This Note explores FOSTA’s effects on consensual sex workers in the United States from two angles. First, it analyzes how FOSTA’s chill on speech that advocates for sex workers’ health, safety, and right to work in their industry contributes to the law’s unconstitutional overbreadth. Second, it compares FOSTA’s practical effects that are in line with its stated goals with the harmful consequences the law has inflicted upon the sex work community and beyond. While this Note proposes amended language to improve FOSTA, it ultimately advocates for FOSTA’s repeal and suggests that if sex work were decriminalized and more pragmatic legislation were implemented to better inculpate traffickers, mitigate harm to trafficking survivors, and reduce future victimization, FOSTA’s stated goals could be realized.
Some selected excerpts:
the combination of overbroad and undefined language, strict penalties, and the rescission of third-party immunity may force UISPs to overmoderate user speech and proscribe protected material out of a fear that more selective UISP efforts will leave them vulnerable to prosecution. Further, FOSTA includes no safe harbor provision allowing UISPs to cure violations before liability sets in. UISPs, therefore, have three choices: check each piece of user content with human eyes prior to posting, which requires significant resources; enlist technological efforts to moderate content, like “machine-learning algorithms to filter and block anything that relates to sex, including activities that have nothing to do with sex trafficking”; or steer clear of all such topics entirely. The latter option is the least resource-intensive and the most likely to effectively preclude liability. For UISPs like RateThatRescue.org, Craigslist, or any number of other websites that intentionally wish to host dialogue about sex work, this amounts to a categorical ban on such speech. This substantial proscription of protected speech is precisely the kind of chill the First Amendment precludes….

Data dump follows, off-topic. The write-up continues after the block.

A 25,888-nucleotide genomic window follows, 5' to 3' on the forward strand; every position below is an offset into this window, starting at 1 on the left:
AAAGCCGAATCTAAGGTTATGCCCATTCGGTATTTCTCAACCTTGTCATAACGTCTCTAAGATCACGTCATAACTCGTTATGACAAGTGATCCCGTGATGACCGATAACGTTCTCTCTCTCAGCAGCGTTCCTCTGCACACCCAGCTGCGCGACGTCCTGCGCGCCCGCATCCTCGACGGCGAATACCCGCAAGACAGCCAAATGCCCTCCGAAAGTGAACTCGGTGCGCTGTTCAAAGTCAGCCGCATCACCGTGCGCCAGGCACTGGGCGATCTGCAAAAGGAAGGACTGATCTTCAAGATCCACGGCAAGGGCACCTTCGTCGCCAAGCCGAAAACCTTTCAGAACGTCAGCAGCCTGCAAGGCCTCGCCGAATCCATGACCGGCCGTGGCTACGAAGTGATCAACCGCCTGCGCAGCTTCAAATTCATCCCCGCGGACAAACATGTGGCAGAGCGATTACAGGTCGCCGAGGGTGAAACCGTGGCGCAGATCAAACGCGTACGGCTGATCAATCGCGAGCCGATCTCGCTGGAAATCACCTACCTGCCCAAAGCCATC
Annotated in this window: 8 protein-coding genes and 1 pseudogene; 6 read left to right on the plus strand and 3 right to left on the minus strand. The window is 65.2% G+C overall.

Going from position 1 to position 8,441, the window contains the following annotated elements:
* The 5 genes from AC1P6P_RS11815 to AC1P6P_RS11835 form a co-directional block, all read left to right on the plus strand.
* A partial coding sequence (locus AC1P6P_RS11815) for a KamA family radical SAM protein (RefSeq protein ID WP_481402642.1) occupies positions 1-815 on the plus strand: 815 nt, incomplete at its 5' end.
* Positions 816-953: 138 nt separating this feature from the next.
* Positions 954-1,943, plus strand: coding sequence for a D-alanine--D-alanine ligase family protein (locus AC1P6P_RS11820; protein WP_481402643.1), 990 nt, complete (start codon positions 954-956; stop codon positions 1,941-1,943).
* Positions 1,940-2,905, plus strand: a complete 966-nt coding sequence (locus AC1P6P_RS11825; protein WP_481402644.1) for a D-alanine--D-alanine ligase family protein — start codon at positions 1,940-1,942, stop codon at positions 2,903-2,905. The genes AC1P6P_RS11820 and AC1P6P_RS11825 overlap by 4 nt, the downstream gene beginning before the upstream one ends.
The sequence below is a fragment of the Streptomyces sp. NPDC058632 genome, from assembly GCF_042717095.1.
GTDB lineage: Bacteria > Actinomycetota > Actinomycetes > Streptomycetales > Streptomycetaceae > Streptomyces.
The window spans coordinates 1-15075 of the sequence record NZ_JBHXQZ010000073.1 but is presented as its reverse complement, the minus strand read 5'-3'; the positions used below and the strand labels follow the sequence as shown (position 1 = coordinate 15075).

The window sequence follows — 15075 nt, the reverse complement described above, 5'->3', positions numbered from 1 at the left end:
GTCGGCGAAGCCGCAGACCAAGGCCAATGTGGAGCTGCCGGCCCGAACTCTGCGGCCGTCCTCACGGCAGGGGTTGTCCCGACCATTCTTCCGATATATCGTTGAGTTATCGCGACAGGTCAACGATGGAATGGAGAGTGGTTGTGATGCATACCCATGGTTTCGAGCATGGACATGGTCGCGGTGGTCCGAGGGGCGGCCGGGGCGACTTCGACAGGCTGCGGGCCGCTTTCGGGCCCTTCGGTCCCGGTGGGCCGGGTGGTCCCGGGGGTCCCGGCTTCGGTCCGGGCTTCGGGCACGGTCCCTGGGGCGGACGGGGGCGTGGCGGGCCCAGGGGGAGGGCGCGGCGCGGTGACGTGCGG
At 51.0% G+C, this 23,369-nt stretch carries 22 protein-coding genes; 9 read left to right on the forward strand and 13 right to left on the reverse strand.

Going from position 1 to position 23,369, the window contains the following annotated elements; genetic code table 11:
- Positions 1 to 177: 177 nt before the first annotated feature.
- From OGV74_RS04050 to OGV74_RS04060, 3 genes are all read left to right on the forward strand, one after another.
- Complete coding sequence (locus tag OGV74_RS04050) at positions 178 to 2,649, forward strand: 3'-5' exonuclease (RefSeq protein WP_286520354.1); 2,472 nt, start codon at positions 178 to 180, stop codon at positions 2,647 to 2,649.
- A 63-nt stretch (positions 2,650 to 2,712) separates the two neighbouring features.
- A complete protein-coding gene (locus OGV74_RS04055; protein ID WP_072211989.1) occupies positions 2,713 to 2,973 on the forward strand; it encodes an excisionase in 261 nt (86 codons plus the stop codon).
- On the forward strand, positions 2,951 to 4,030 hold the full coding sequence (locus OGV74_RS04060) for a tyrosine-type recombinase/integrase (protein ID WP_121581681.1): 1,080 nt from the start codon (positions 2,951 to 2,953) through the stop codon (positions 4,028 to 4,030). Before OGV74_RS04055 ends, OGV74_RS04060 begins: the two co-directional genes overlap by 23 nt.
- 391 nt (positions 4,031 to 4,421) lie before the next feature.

The government’s stated goal in implementing FOSTA is stopping online sex trafficking; FOSTA’s language suggests that it will impose liability on UISPs for much more activity than hosting sex trafficking advertisements….
FOSTA confines commercial sex to its most dangerous model….
FOSTA makes it more dangerous to be a UISP operator. It makes it more dangerous to be a sex worker. It may even make it more dangerous to be a trafficked person. But it does not, in any discernable way, increase the risk involved in being a sex trafficker.
The Childsafe.AI study found that Backpage’s closure dealt a huge blow to the illicit world of online prostitution. Demand for prostitutes dropped 67 percent and search volume plunged 90 percent immediately after the site went offline, the report showed.